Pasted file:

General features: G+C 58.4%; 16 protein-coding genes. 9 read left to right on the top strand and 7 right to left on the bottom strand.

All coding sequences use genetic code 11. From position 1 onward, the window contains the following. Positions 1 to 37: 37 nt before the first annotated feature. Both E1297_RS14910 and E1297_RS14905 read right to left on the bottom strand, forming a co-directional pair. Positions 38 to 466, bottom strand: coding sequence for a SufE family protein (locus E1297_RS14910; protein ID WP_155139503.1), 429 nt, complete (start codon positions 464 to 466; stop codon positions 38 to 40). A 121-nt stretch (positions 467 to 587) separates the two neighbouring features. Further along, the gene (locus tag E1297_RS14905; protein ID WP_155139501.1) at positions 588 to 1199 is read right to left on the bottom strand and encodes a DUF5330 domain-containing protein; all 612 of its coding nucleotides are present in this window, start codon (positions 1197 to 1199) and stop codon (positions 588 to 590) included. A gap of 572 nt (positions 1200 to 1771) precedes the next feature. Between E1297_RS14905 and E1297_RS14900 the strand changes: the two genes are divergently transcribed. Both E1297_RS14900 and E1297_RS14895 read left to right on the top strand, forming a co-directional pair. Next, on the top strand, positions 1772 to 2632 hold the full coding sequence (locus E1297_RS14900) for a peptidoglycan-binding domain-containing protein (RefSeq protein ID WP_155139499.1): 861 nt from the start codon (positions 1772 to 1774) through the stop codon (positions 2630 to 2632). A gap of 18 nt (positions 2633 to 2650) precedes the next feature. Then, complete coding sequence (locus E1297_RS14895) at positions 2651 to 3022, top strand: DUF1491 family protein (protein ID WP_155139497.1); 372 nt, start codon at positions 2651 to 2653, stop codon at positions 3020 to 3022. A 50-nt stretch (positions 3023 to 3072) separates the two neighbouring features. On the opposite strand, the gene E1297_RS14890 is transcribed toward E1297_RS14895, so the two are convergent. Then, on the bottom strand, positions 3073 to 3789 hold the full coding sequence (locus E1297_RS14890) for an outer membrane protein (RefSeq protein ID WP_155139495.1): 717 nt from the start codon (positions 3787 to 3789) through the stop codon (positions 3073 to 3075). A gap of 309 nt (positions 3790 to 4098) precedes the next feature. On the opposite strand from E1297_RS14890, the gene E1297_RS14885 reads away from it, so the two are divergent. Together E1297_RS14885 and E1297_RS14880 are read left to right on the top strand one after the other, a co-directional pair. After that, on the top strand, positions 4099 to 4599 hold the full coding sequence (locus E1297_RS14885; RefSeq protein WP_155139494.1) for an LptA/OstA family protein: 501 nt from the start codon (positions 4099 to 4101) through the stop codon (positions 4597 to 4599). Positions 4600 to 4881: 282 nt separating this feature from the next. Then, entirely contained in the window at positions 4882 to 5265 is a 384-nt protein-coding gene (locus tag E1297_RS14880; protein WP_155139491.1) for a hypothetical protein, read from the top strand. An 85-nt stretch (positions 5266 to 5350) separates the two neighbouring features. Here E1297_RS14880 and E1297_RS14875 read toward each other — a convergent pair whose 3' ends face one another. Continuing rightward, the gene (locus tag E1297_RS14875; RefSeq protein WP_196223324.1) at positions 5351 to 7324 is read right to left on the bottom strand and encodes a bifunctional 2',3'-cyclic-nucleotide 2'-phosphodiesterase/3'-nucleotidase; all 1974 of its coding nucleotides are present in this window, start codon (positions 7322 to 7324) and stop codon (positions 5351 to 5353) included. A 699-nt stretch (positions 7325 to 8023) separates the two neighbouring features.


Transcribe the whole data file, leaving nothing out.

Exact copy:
General features: G+C 58.4%; 16 protein-coding genes. 9 read left to right on the top strand and 7 right to left on the bottom strand.

All coding sequences use genetic code 11. From position 1 onward, the window contains the following. Positions 1 to 37: 37 nt before the first annotated feature. Both E1297_RS14910 and E1297_RS14905 read right to left on the bottom strand, forming a co-directional pair. Positions 38 to 466, bottom strand: coding sequence for a SufE family protein (locus E1297_RS14910; protein ID WP_155139503.1), 429 nt, complete (start codon positions 464 to 466; stop codon positions 38 to 40). A 121-nt stretch (positions 467 to 587) separates the two neighbouring features. Further along, the gene (locus tag E1297_RS14905; protein ID WP_155139501.1) at positions 588 to 1199 is read right to left on the bottom strand and encodes a DUF5330 domain-containing protein; all 612 of its coding nucleotides are present in this window, start codon (positions 1197 to 1199) and stop codon (positions 588 to 590) included. A gap of 572 nt (positions 1200 to 1771) precedes the next feature. Between E1297_RS14905 and E1297_RS14900 the strand changes: the two genes are divergently transcribed. Both E1297_RS14900 and E1297_RS14895 read left to right on the top strand, forming a co-directional pair. Next, on the top strand, positions 1772 to 2632 hold the full coding sequence (locus E1297_RS14900) for a peptidoglycan-binding domain-containing protein (RefSeq protein ID WP_155139499.1): 861 nt from the start codon (positions 1772 to 1774) through the stop codon (positions 2630 to 2632). A gap of 18 nt (positions 2633 to 2650) precedes the next feature. Then, complete coding sequence (locus E1297_RS14895) at positions 2651 to 3022, top strand: DUF1491 family protein (protein ID WP_155139497.1); 372 nt, start codon at positions 2651 to 2653, stop codon at positions 3020 to 3022. A 50-nt stretch (positions 3023 to 3072) separates the two neighbouring features. On the opposite strand, the gene E1297_RS14890 is transcribed toward E1297_RS14895, so the two are convergent. Then, on the bottom strand, positions 3073 to 3789 hold the full coding sequence (locus E1297_RS14890) for an outer membrane protein (RefSeq protein ID WP_155139495.1): 717 nt from the start codon (positions 3787 to 3789) through the stop codon (positions 3073 to 3075). A gap of 309 nt (positions 3790 to 4098) precedes the next feature. On the opposite strand from E1297_RS14890, the gene E1297_RS14885 reads away from it, so the two are divergent. Together E1297_RS14885 and E1297_RS14880 are read left to right on the top strand one after the other, a co-directional pair. After that, on the top strand, positions 4099 to 4599 hold the full coding sequence (locus E1297_RS14885; RefSeq protein WP_155139494.1) for an LptA/OstA family protein: 501 nt from the start codon (positions 4099 to 4101) through the stop codon (positions 4597 to 4599). Positions 4600 to 4881: 282 nt separating this feature from the next. Then, entirely contained in the window at positions 4882 to 5265 is a 384-nt protein-coding gene (locus tag E1297_RS14880; protein WP_155139491.1) for a hypothetical protein, read from the top strand. An 85-nt stretch (positions 5266 to 5350) separates the two neighbouring features. Here E1297_RS14880 and E1297_RS14875 read toward each other — a convergent pair whose 3' ends face one another. Continuing rightward, the gene (locus tag E1297_RS14875; RefSeq protein WP_196223324.1) at positions 5351 to 7324 is read right to left on the bottom strand and encodes a bifunctional 2',3'-cyclic-nucleotide 2'-phosphodiesterase/3'-nucleotidase; all 1974 of its coding nucleotides are present in this window, start codon (positions 7322 to 7324) and stop codon (positions 5351 to 5353) included. A 699-nt stretch (positions 7325 to 8023) separates the two neighbouring features.